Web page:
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Death Masks

Death Masks - - Old Melbourne Gaol

Death Masks

These Death Masks are of prisoners who were executed in Old Melbourne Gaol. In the 1800s, the pioneers of Criminology believed that there were physical clues in the brain and skull that could help explain and aid in the understanding of criminal behavior. A death mask is an image, typically in wax or plaster cast made of a person’s face following death, often by taking a cast or impression directly from the corpse.

Proponents of phrenology used death masks and skulls to study criminal characteristics and dispositions. The brains, skulls, and death masks of hundreds of criminals were examined after death. The word Phrenology is derived from Ancient Greek words meaning “mind” and “knowledge.” Phrenology is a pseudomedicine primarily focused on the measurements of the human skull. It is now regarded as an obsolete amalgamation of primitive neuroanatomy with moral philosophy. Phrenology was influential in 19th-century psychiatry and assumed that character, thoughts, and emotions are located in specific parts of the brain.

Today, criminology and psychiatry assess criminal behavior in terms of upbringing, social background, and the mental health of an individual, not by the physical characteristics of the head and skull.

Death Masks

  • Title:                Death Masks
  • Year:                1880s
  • Medium:         Caster Plaster
  • Dimensions:   Approx 28.0 x 22 x 19 cm
  • Museum:        Old Melbourne Gaol

Historical Figures who lost their Skulls

Several heads from dead celebrities have gone missing over the years. The motive may be an extreme version of celebrity collectibles or in the pursuit of studies in phrenology. Phrenology was the analysis of the character of the person according to the shape of their skull. Phrenology was a field which was very much in vogue in the first half of the 1800s. For whatever reason the following historical figures were discovered to have lost all or portions of their skulls:

  • Mozart (1756 – 1791), the influential Austrian composer of the classical era
  • Joseph Haydn (1732 – 1809), the Austrian composer of the classical period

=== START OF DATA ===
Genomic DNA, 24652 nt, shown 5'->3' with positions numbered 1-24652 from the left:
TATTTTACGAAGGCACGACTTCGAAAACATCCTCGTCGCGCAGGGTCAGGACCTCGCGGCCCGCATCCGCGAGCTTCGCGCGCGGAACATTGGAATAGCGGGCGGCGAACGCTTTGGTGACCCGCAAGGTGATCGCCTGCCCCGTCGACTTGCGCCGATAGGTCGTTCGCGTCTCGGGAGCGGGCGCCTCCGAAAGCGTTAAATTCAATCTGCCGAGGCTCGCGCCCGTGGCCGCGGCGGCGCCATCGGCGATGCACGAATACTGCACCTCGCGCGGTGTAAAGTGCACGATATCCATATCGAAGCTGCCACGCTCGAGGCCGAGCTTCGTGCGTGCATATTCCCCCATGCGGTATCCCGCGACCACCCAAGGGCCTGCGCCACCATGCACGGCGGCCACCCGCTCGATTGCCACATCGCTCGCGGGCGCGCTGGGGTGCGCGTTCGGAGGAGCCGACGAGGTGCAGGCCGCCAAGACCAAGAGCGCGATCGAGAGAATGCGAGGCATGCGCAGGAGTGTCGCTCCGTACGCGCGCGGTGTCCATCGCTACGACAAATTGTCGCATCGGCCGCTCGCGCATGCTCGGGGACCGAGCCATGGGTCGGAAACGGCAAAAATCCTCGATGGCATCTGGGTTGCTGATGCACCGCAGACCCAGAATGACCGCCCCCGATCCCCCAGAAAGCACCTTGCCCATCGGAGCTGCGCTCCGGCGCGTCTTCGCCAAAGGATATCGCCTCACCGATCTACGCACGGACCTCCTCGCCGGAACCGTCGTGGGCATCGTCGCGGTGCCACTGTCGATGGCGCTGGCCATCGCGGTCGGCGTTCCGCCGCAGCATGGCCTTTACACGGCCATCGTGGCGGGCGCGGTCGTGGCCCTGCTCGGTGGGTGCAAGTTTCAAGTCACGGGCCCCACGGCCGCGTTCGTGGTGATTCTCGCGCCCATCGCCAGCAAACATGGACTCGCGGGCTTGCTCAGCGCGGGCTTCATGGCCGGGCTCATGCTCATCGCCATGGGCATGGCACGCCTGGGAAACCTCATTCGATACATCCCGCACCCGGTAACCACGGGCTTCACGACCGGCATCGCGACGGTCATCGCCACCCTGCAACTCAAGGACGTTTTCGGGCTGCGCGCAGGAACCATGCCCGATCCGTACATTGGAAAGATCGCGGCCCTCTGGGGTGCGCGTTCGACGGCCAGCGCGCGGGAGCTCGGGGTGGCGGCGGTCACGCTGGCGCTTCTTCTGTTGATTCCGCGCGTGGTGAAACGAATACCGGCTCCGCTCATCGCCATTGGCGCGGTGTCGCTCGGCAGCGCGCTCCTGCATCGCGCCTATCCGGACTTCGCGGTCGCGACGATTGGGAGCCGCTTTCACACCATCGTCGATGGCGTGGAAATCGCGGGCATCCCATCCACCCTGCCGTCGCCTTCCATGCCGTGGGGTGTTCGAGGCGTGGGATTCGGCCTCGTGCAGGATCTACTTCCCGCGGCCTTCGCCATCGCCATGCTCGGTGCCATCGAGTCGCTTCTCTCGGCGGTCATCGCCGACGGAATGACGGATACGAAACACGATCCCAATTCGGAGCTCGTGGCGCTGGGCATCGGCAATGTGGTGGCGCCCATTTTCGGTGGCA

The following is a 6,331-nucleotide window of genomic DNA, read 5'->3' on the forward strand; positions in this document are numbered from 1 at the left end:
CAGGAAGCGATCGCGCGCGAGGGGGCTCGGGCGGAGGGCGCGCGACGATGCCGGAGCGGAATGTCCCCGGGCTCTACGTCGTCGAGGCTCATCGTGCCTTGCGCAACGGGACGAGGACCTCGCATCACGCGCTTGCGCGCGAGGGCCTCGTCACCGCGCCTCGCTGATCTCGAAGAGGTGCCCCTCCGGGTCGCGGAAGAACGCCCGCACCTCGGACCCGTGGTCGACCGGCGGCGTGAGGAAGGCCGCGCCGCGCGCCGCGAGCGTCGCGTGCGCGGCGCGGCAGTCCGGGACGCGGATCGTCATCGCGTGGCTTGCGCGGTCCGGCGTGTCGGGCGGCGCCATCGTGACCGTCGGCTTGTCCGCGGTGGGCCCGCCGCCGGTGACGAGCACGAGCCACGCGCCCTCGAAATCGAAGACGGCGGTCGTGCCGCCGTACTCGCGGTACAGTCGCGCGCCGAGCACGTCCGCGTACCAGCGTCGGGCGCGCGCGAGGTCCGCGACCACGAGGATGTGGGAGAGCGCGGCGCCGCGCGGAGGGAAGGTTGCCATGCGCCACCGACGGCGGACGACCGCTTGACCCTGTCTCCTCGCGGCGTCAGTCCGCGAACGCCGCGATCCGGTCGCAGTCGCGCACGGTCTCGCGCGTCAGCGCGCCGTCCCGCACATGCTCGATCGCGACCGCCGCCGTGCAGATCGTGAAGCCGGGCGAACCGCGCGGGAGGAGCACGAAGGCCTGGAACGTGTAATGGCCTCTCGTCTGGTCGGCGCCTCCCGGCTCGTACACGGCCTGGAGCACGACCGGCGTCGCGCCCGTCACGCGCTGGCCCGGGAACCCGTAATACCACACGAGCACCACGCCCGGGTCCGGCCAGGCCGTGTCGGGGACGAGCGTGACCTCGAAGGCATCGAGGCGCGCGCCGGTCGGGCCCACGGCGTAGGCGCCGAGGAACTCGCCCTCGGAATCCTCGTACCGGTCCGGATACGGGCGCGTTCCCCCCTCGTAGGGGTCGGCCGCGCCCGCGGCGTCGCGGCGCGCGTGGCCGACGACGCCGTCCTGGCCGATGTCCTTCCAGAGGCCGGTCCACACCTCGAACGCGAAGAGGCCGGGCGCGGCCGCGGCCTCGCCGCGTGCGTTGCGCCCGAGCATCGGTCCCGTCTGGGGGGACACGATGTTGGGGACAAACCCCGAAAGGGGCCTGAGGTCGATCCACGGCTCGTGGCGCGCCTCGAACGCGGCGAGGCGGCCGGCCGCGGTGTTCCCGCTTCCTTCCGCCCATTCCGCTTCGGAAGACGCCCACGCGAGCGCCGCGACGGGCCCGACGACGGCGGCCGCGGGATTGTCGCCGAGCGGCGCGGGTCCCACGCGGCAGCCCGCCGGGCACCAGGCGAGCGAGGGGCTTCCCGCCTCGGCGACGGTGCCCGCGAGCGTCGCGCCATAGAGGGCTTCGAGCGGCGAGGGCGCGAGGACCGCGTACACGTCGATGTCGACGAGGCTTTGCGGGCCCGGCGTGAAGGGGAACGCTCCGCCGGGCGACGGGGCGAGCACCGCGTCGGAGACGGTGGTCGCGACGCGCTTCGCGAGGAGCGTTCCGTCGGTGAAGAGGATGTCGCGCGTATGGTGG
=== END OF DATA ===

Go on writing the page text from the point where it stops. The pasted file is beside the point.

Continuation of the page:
• Beethoven (1770[1] – 1827), the German composer and pianist
  • Marquis de Sade (1740 – 1814), the French nobleman, revolutionary politician, philosopher, and writer, famous for his libertine sexuality.
  • Goya (1746 – 1828), a Spanish painter and printmaker.

They all lost their heads during the height of the Phrenology period. The central phrenological notion was that by measuring the contours of the skull, one could predict personality. A German physician developed this theory in 1796, and the discipline was influential in the 19th century, especially from about 1810 until 1840. Phrenology is today recognized as pseudoscience.


Criminology is the scientific study of criminal behavior, both on personal and social levels. Criminology is an interdisciplinary field in both the behavioral and social sciences.

Some of the early founders of the study of criminology, in the late 19th century, took a scientific approach, insisting on empirical evidence for studying crime. They suggested physiological traits such as the measurements of cheekbones or hairline, or a cleft palate could write down criminal tendencies. This approach, whose influence came via the theory of phrenology and by the theory of evolution, has been superseded. Criminologists have since rejected biological arguments.

Today the Criminologists’ consensus view of crime is that it is an act that violates the fundamental values and beliefs of society. Those values and beliefs are manifested as laws that society agrees upon.  There have also been moves in contemporary criminological theory to introduce the universal term “harm” into the criminological debate, as a replacement for the legal term “crime.”

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  • What generally agreed on theories or laws from today, will we find silly in one hundred years from now?


” All men make mistakes, but a good man yields when he knows his course is wrong and repairs the evil. The only crime is pride.”
– Sophocles


Photo Credits: 1) JOM